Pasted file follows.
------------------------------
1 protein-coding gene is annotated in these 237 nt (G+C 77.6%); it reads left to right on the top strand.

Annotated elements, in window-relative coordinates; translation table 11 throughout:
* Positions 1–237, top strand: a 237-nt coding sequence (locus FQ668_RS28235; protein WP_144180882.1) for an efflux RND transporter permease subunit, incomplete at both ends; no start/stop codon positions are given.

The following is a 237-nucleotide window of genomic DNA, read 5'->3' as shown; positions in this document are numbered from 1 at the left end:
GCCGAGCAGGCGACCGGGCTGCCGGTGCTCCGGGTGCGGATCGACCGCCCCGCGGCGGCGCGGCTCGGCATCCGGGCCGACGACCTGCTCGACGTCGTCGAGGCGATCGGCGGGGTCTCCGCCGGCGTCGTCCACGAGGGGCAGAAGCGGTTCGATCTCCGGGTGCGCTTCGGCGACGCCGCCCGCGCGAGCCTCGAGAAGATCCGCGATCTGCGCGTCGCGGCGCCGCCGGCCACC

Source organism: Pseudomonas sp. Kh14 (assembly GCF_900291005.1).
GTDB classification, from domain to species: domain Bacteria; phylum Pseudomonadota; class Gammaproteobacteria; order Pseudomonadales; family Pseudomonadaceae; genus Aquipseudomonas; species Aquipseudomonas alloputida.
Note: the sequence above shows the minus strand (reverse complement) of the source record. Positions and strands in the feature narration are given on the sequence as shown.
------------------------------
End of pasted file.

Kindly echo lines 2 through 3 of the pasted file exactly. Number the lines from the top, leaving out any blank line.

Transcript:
Annotated elements, in window-relative coordinates; translation table 11 throughout:
* Positions 1–237, top strand: a 237-nt coding sequence (locus FQ668_RS28235; protein WP_144180882.1) for an efflux RND transporter permease subunit, incomplete at both ends; no start/stop codon positions are given.